1. Please take 30 seconds to register your free account to remove most ads, post topics, make friends, earn reward points at our store, and more!  
    TalkBass.com has been uniting the low end since 1998.  Join us! :)

What's the deal with all the P basses?

Discussion in 'Basses [BG]' started by Swipter, Nov 26, 2012.

  1. Swipter


    Sep 7, 2009
    I see everyone looking to buy or trade for a P bass. Love my Jazz bass, never played a P bass. What's the difference? Why the P over a Jazz?
  2. Matthew_84


    Nov 7, 2010
    Opposite sound from a jazz. A jazz is a versatile, growly, beast that accentuates the upper mids. A P Bass, to me, is a thumpy, warm, boomy mother that accentuates the lower mids. One isn't better in my opinion, but having both is pretty essential.
  3. waynobass


    Feb 27, 2008
    I wouldn't call them opposite sounds, just different. And having both is a luxury, not a necessity.

    (Sorry to be argumentative.)
  4. Matthew_84


    Nov 7, 2010
    No worries, LOL. Your post may be a little more accurate anyway.
  5. waynobass


    Feb 27, 2008
    Your tone descriptions are good, sir.

    Paradoxically, a P-bass often cuts through a mix better than a Jazz.
  6. MrLenny1


    Jan 17, 2009
    It's THE Rock axe.
    A P-Bass & Ampeg 8x10 rules the rock world.
  7. Dave W

    Dave W Supporting Member

    Mar 1, 2007
    White Plains
    P basses are awesome, that's why!

    So are J's, Rays, Rics, and pretty much everything else.
  8. Ezmar


    Jul 8, 2010
    That's because contrary to what conventional wisdom would say, lower mids cut better, because that range belongs exclusively to the bass. Upper mids and highs get eaten up by guitars and cymbals. Nothing wrong with having those frequencies, but they CANNOT cut. Can't slice through bread with bread, no matter how much bread you use. You just end up with a mangled mess, and everyone is sick of bread.
  9. Rip Topaz

    Rip Topaz

    Aug 12, 2005
    Willow Street, PA
    Beta tester for Positive Grid
    +1!!! Play what you like.

    I like P-basses.
  10. Ric5

    Ric5 Supporting Member Commercial User

    Jan 29, 2008
    I convert 4 string Rickenbackers to 5 string basses.
    The p-bass is sorta like a jazz except it sucks.

  11. steamthief


    Jan 25, 2006
    Mentone Beach
    Come out of hiding and read my avatar.
  12. Bassmunnky


    Jul 3, 2004
    New York and Philadelphia
    Endorsing Artist: Ernie Ball MusicMan Guitars
    It works

    A True Plug and Play Machine

    I HATE it..Practicing it alone. BLOWS

    Tracking to Tape...Yeah..Okay - Perfection. That's why I have 2.

    I use my Jazz to Practice! Sounds pretty. Have 2 of those
  13. Swipter


    Sep 7, 2009
    Thanks all. I am a,ways looking for another bass. I will have to play one. Sounds interesting.
  14. bluestarbass


    Jul 31, 2007
    I do love the sound and looks of a p bass, but to me it comes down to the neck. I feel like I'm gonna snap a jazz neck. My first bass was a Spector, so I just got used to thick necks.
  15. Rudyboy98


    Jan 25, 2008
    South Bay, CA
    P basses are extremely versatile. Years ago when recording engineers were recording bass tracks..only a P-would do. Today, there are so many basses to choose from..it's ridiculous. Of course, any bass will fit the bill now. But for those who have played both a P- and a J -bass...the difference is varied all depending on your music style, amps, recording equipment, etc. Just consider the variety in sounds a good thing!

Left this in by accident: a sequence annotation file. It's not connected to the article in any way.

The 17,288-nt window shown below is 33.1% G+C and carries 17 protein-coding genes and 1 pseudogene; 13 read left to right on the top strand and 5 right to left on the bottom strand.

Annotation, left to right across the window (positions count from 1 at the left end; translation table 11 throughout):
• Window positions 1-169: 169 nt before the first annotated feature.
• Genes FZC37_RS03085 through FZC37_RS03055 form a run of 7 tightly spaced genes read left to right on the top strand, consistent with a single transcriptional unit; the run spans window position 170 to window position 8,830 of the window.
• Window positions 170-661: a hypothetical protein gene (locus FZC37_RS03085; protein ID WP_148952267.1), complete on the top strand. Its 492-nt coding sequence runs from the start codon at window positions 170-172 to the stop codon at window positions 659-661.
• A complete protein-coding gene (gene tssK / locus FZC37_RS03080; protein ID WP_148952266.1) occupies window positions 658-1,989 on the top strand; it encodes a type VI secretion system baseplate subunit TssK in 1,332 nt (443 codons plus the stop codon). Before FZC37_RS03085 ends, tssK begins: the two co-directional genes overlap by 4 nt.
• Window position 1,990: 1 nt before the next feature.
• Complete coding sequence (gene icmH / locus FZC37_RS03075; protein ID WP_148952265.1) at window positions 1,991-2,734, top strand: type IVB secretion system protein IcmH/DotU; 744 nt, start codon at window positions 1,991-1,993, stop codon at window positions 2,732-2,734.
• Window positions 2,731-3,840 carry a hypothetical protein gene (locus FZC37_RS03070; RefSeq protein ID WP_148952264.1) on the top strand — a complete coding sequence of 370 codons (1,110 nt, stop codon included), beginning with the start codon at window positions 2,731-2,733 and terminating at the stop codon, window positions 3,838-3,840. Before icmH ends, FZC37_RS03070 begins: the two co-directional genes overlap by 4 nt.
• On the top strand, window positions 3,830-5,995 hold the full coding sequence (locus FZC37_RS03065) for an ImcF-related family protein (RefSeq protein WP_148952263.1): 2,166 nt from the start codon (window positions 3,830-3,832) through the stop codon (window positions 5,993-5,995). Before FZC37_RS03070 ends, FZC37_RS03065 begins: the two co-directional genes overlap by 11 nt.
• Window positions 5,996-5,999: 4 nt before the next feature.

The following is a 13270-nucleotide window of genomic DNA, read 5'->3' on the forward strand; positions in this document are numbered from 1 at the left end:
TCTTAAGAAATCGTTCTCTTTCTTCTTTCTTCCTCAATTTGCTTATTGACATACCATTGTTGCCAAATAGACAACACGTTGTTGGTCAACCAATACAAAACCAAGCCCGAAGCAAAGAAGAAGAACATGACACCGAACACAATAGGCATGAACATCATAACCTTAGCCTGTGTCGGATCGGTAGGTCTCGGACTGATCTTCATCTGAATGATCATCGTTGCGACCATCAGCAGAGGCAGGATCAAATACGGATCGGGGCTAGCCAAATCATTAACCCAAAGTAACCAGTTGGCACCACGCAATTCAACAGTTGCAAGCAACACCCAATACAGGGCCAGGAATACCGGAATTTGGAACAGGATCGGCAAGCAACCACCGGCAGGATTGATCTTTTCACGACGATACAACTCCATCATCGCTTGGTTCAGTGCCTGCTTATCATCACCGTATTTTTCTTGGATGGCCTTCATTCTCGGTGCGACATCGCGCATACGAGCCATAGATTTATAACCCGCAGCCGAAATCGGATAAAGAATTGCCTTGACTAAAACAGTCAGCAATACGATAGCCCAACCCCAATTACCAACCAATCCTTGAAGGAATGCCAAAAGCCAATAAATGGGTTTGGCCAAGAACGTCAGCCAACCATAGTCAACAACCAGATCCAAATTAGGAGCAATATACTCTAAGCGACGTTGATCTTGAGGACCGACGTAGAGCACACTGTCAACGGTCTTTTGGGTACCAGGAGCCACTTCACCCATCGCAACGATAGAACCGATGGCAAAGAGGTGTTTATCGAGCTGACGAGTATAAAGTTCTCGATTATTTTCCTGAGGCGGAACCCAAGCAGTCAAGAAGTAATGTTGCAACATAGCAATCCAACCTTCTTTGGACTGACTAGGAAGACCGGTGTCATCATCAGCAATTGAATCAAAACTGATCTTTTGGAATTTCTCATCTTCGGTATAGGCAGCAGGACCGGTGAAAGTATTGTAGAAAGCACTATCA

16. P necks have nice fat necks compared to the thin necks found on J's. P's also have a very punch tone to them, they're just different basses. I'm keen on J's but having a P is on my to do list as well (with flats).
  17. soulman969


    Oct 6, 2011
    Jazz Bass = mid punch, growl, more harmonics and tonal variation.

    PBass = low end thump/thunder, more fundamentals and singular tonality.

    What each does is does well and for those of us who like Fender style basses we find a use for both. I tend to prefer the Jazz Bass more for blues and funk and the PBass more for rock and r&b stuff. It's nice to have a choice or so Leo Fender thought.
  18. j.kernodle


    Nov 23, 2008
    Charleston, SC
    this is a topic I'd hoped would be discussed here for quite some time.

    simple answer is this, it's a great sounding bass. I've got a ray, a jazz, and a streamer II. they aren't better sounding than my P, just different.
  19. wolfmancharlie


    Nov 28, 2009
    both basses have their places, however the p or the P/J have been my number ones.
  20. BassByBaldSteve

    BassByBaldSteve Supporting Member

    Nov 17, 2011
    Los Angeles, CA
    Endorsing Artist: Fodera Basses, Aguilar Amplification
    Everyone else seems to have the tone piece covered, so I'll go ahead and be the vapid one. And I can't believe I'm going to say this, but P-basses are also really "in" amongst the touring scene around LA now. You show up at an audition without one (preferrably road-worn - either artificially or real miles), you're nuts.

    That said, having one is essential. I've never shown up on a session without a P-Bass strung with flats, a modern 5 (currently an AC LM5), a Jazz Bass, and a fretless. Probably 7/10 times the P takes are the ones that get used. I can't use the P live, though. Given my current schedule at 4-7 nights a week, 20 hours minimum live in high-energy band settings, that fat neck with medium flats just slaughters my wrists.